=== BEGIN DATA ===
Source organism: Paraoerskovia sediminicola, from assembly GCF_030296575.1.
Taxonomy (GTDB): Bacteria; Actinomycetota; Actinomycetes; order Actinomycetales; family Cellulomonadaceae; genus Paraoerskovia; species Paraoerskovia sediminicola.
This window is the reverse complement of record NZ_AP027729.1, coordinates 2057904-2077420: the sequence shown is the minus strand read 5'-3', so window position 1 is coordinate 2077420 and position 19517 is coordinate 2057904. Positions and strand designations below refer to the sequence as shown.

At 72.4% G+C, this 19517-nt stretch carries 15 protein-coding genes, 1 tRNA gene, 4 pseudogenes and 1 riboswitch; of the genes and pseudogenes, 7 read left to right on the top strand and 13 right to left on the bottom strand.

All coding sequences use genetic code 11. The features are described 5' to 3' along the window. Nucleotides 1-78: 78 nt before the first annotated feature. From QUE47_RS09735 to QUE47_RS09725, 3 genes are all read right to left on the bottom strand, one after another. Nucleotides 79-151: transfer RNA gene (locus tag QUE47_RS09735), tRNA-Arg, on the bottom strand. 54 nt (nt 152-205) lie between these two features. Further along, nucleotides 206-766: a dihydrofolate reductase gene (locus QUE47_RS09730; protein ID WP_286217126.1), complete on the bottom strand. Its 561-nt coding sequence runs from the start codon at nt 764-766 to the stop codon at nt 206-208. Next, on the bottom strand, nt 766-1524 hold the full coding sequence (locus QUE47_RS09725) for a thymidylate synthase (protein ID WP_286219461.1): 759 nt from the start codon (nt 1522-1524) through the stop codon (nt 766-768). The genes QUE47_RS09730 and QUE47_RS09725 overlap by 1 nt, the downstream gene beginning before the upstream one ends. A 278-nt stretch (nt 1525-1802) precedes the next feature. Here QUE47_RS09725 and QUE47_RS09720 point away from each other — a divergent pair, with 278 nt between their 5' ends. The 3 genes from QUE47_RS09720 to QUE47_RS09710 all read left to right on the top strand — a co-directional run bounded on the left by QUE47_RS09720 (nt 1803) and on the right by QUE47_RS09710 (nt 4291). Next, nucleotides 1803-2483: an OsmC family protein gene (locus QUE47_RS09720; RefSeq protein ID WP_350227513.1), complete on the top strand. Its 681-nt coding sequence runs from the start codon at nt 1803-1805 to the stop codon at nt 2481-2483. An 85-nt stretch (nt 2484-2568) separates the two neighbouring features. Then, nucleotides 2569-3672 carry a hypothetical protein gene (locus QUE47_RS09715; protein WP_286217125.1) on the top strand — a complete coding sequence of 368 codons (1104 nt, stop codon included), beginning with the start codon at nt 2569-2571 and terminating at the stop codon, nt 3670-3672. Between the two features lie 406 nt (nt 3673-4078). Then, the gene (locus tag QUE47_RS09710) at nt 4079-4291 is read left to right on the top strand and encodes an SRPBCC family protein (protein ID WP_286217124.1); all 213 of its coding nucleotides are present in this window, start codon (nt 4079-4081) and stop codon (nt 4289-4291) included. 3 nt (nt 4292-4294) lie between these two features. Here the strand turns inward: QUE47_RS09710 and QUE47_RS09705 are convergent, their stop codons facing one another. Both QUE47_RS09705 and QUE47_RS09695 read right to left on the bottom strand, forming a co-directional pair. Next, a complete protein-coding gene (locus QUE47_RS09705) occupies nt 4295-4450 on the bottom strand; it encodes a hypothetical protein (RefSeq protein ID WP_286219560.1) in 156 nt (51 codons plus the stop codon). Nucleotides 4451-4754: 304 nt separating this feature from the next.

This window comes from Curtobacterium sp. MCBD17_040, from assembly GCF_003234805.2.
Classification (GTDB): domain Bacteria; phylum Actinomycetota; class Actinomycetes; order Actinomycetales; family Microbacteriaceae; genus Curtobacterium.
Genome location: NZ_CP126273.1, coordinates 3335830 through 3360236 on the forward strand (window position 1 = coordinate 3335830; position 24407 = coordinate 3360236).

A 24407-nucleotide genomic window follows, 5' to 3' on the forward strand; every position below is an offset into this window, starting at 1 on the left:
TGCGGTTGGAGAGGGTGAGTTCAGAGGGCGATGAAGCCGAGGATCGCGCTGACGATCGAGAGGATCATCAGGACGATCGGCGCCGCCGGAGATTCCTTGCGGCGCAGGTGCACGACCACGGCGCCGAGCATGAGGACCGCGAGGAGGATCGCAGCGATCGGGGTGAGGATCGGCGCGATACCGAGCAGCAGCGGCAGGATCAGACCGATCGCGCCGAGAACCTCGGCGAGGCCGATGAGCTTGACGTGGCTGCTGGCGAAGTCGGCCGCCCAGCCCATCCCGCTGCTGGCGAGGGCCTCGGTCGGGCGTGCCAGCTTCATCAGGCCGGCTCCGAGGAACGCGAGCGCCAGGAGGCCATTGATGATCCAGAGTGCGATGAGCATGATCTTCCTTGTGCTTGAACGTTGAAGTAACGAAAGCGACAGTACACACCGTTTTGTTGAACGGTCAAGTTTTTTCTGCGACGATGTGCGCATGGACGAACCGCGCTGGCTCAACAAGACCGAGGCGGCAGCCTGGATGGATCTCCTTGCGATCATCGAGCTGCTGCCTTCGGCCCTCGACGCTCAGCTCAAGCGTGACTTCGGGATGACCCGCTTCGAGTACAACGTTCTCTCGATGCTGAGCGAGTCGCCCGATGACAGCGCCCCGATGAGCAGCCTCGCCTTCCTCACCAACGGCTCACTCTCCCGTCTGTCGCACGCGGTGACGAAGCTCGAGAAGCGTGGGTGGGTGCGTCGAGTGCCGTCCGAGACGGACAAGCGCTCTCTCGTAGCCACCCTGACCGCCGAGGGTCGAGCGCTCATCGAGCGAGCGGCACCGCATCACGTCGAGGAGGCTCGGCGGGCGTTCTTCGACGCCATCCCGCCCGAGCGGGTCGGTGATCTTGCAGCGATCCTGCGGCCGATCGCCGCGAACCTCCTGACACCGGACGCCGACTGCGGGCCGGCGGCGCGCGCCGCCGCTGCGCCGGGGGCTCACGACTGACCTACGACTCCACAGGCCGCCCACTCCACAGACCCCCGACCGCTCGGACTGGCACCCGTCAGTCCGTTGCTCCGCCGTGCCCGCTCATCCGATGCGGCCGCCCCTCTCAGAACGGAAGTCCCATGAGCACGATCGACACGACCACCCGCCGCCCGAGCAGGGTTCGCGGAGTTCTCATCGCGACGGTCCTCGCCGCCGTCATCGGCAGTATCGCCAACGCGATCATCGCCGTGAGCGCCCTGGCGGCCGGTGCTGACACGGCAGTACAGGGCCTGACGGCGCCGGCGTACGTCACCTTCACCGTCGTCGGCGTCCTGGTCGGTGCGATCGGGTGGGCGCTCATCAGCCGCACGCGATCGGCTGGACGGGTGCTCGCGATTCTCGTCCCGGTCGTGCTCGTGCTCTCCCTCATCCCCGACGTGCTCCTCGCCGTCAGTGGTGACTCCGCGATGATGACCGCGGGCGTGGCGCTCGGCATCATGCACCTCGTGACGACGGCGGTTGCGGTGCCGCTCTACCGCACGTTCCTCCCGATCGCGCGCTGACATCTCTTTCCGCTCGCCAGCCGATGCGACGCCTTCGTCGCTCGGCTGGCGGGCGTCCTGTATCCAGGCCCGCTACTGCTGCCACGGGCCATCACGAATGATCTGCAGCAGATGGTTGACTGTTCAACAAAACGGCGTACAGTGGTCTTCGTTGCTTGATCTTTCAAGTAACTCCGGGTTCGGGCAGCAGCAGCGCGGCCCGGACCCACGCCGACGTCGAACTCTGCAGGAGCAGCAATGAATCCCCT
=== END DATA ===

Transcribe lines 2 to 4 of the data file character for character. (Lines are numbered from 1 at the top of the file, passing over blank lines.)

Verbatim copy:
Taxonomy (GTDB): Bacteria; Actinomycetota; Actinomycetes; order Actinomycetales; family Cellulomonadaceae; genus Paraoerskovia; species Paraoerskovia sediminicola.
This window is the reverse complement of record NZ_AP027729.1, coordinates 2057904-2077420: the sequence shown is the minus strand read 5'-3', so window position 1 is coordinate 2077420 and position 19517 is coordinate 2057904. Positions and strand designations below refer to the sequence as shown.

At 72.4% G+C, this 19517-nt stretch carries 15 protein-coding genes, 1 tRNA gene, 4 pseudogenes and 1 riboswitch; of the genes and pseudogenes, 7 read left to right on the top strand and 13 right to left on the bottom strand.